Peanut butter was first distributed commercially by Krema Nut Company, the oldest peanut butter company still in operation today (and the PB is superb!). Here’s more on the history of peanut butter.

    Now for the celery: The American practice of stuffing celery began in the early 20th century, with anchovy paste, Roquefort, cream cheese and soon, pimento cheese, port wine cheddar and other cheese spreads. The filling was topped with spices, including curry and paprika.


    According to old cookbooks, stuffed celery was served as an appetizer or hors d’oeuvre at the beginning of a meal. People of all ages enjoyed it at dinner parties, family get-togethers and holiday meals. Stuffed celery was also served as to children as snacks.

    These appetizers and hors d’oeuvre remained popular through the 1960s. There are some old recipes that include nuts and raisins, although none quite describe the “ants on a log” we know today. Peanut butter fillings for celery surface in the early 1960s. [Source]

    We actually don’t know who invented Ants On A Log. Magazine and newspaper articles from the 1980s attribute it to the Girl Scouts, but they don’t give specific references. The recipe appears in Girl Scout cookbooks dating to 1946; however, the recipe is simply called Celery Sticks.

    We may never know who named it, but “Ants on A Log” was first used in the 1950s. Whoever you are: Thanks for putting a fun name on peanut butter-stuffed celery sticks.



    RECIPE: Baked Acorn Squash With Wild Rice

    September 7th is National Acorn Squash Day. If today’s weather is to warm for roasting, plan to make it on the next cool day.

    You can serve stuffed acorn squash as a first course, or as a main along with a protein and a green vegetable or salad.

    This recipe is from USA Pears, which has many recipes on its website.


    Ingredients For 6 Servings

  • 3 acorn squash
  • Salt and freshly ground pepper
  • Freshly ground nutmeg
  • 4 tablespoons (½ stick) unsalted butter, at room temperature, divided
  • ¾ cup wild rice
  • 1½ cups canned low-sodium chicken or vegetable broth
  • ¼ teaspoon salt, plus extra to taste
  • 2 cups water
  • 2 tablespoons olive oil
  • 1 medium yellow onion, finely chopped
  • 1 large clove garlic, minced
  • 1 large rib celery, finely chopped
  • 1 large carrot, peeled and finely chopped

    /home/content/71/6181571/html/wp content/uploads/pear stuffed acorn squash USAPears 230

    Baked acorn squash is stuffed with wild rice, nuts, fruits and herbs. Photo courtesy USA Pears.

  • 2 firm Anjou or Bosc pears, peeled, halved lengthwise, cored, and cut into ½-inch dice (substitute
    Granny Smith apples)
  • 2 teaspoons minced fresh sage
  • 2 teaspoons minced fresh thyme leaves
  • 1/3 cup minced fresh parsley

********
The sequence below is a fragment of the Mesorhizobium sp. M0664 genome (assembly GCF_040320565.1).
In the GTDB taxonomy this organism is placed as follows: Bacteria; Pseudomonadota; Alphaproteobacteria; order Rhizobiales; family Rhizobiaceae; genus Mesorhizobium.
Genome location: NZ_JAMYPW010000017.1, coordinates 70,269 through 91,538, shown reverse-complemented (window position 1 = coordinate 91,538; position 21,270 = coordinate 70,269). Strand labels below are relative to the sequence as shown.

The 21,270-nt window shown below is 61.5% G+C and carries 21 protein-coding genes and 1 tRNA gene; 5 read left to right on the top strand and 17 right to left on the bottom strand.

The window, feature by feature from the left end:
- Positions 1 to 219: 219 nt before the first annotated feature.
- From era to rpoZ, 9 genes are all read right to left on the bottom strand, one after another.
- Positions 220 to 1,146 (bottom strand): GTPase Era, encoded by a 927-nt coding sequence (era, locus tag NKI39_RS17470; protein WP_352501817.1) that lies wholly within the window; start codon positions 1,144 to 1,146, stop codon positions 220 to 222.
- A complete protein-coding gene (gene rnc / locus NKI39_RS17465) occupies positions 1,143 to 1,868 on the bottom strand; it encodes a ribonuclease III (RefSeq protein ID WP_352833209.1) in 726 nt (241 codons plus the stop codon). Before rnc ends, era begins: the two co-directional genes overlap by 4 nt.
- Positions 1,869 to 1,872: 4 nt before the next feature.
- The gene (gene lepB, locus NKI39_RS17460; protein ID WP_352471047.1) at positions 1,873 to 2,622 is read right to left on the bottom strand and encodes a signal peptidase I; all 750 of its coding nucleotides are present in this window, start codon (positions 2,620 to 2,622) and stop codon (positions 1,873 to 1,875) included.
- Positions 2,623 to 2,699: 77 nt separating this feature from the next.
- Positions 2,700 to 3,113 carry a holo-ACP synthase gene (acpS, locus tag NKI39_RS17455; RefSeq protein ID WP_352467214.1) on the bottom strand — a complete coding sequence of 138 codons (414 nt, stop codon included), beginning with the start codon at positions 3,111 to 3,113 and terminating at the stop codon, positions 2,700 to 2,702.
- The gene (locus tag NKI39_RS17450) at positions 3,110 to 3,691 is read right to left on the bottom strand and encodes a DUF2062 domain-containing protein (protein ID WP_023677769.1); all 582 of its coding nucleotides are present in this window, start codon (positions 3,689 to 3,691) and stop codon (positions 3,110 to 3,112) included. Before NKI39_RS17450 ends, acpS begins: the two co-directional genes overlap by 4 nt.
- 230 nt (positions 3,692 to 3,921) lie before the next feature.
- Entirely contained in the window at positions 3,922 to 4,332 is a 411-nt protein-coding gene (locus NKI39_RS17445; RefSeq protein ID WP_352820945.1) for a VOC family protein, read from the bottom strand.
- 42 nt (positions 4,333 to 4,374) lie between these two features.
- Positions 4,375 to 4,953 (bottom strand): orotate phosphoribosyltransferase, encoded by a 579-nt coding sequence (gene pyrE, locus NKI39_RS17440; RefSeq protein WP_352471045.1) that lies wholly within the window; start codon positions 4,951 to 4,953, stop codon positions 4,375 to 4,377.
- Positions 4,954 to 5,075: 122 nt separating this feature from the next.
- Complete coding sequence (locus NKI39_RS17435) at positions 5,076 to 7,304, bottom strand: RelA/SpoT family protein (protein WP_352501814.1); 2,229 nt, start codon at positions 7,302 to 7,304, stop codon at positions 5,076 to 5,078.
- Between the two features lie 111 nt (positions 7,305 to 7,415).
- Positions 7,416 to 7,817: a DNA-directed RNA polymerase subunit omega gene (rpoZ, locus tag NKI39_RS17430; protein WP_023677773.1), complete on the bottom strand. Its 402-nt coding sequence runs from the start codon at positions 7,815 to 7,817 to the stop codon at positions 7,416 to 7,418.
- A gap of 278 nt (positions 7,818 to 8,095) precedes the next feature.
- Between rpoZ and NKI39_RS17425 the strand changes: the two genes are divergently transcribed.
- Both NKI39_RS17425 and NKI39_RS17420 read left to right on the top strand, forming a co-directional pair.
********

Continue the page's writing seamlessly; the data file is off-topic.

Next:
• 1/3 cup chopped walnuts, toasted
  • 1/3 cup sweetened dried cranberries


    1. PREHEAT the oven to 350°F. Toast the nuts to bring out their full flavor. Place the nuts in a single layer on a rimmed baking sheet and bake in a preheated 350°F oven until lightly browned, about 5 to 8 minutes. When the nuts come out, the squash goes in.

    2. CUT each squash in half crosswise. Scoop out and discard the seeds and strings. If necessary, trim the top and bottom so that the squash will be level, and place on a rimmed baking sheet, cut side up.

    3. SPRINKLE each half with a little salt, pepper and nutmeg, to taste. Dot each half wit butter, using 3 tablespoons. Cover the pan tightly with foil and bake the squash just until moist and tender, about 45 minutes.


    /home/content/71/6181571/html/wp content/uploads/acorn duo beauty goodeggs 230

    The first acorn squash of the season. Photo courtesy Good Eggs | San Francisco.


    4. COMBINE the rice, broth, salt and water in a medium saucepan. Bring to a boil over medium-high heat. Reduce the heat to a low simmer, cover and cook, stirring occasionally, until the rice is tender, about 40 minutes. When the rice is done most of the water should be evaporated.

    5. HEAT the olive oil in a 10-inch sauté pan over medium heat. Swirl to coat the pan and sauté the onion, garlic, celery and carrot until slightly softened, about 3 minutes. Add the pears and sauté 2 minutes longer. Cover the pan, adjust the heat to medium-low and cook the vegetables until crisp-tender, 3 minutes longer. Add the sage, thyme and parsley and sauté 1 more minute. Remove from the heat.

    6. COMBINE the cooked rice, sautéed vegetables, pears, walnuts, and dried cranberries in a large bowl. Taste and add salt and pepper as desired. Mound the rice mixture into the squash halves, dividing it evenly. Cut the remaining tablespoon of butter into small pieces. Dot each stuffed squash with butter. Cover with foil. Bake until heated through, about 20 minutes.


    Acorn squash (Cucurbita pepo var. turbinata) is a member of the Cucurbitaceae botanical family, which also includes cucumber, gourds, other winter squash (including pumpkin), summer squash (including zucchini and yellow squash) and watermelon.

    Known for its acorn shape, hard green skin (often with a splotch of orange) and deep, longitudinal ridges. Inside is sweet, yellow-orange flesh. While the most common variety is dark green in color, newer varieties have been developed, including the yellow- and white-skinned varieties.

    Acorn squashes typically weigh one to two pounds and are between four and seven inches long. Before modern refrigeration, acorn squash was a hardy variety to store throughout the winter. It kept for several months in a cool dry location, such as a cold cellar or a root cellar.